US Supreme Court to Decide Case Raised by Thai Graduate Student

In a case involving a Thai graduate student in California, Supap Kirtsaeng, the U.S. Supreme Court has decided to examine if he violated U.S. copyright laws when he had family members in Thailand buy textbooks in the Asia, and then re-sell them at higher prices through eBay.  The U.S. Supreme Court had agreed to rule on this issue in 2010, but split 4-4 on the decision.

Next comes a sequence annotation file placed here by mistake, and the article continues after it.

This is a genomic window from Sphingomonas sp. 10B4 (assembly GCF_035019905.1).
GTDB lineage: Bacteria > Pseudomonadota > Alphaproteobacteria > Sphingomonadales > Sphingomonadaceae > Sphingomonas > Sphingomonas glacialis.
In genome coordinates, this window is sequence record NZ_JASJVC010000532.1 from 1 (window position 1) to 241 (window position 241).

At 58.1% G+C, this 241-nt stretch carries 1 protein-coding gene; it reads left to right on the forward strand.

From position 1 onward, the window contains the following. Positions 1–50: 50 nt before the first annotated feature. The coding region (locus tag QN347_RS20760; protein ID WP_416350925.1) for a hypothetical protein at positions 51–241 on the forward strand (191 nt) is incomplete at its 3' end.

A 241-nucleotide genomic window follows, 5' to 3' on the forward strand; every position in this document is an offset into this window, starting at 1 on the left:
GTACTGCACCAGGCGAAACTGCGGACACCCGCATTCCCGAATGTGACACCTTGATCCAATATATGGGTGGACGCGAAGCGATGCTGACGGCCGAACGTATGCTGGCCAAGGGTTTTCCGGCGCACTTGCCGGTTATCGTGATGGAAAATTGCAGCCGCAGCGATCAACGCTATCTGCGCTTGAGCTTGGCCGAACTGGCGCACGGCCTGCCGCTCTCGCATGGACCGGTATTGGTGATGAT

The issue is whether the "first sale doctrine", which allows an owner of a book to re-sell it without the permission of the publisher, applies to foreign made goods sold in the U.S.  A lower court found that this doctrine did not apply to foreign goods, and ordered Mr. Kirtsaeng to pay US$600,000 to John Wiley & Sons.  Mr. Kirtsaeng filed a petition for writ of certiorari asking the U.S. Supreme Court to hear his case and reverse that ruling.  The U.S. Supreme Court has accepted the case for review, something it only does about 1% of the time that petitions for writ of certiorari are filed.  More information, including pleadings in this case, are available on the SCOTUS blog site here.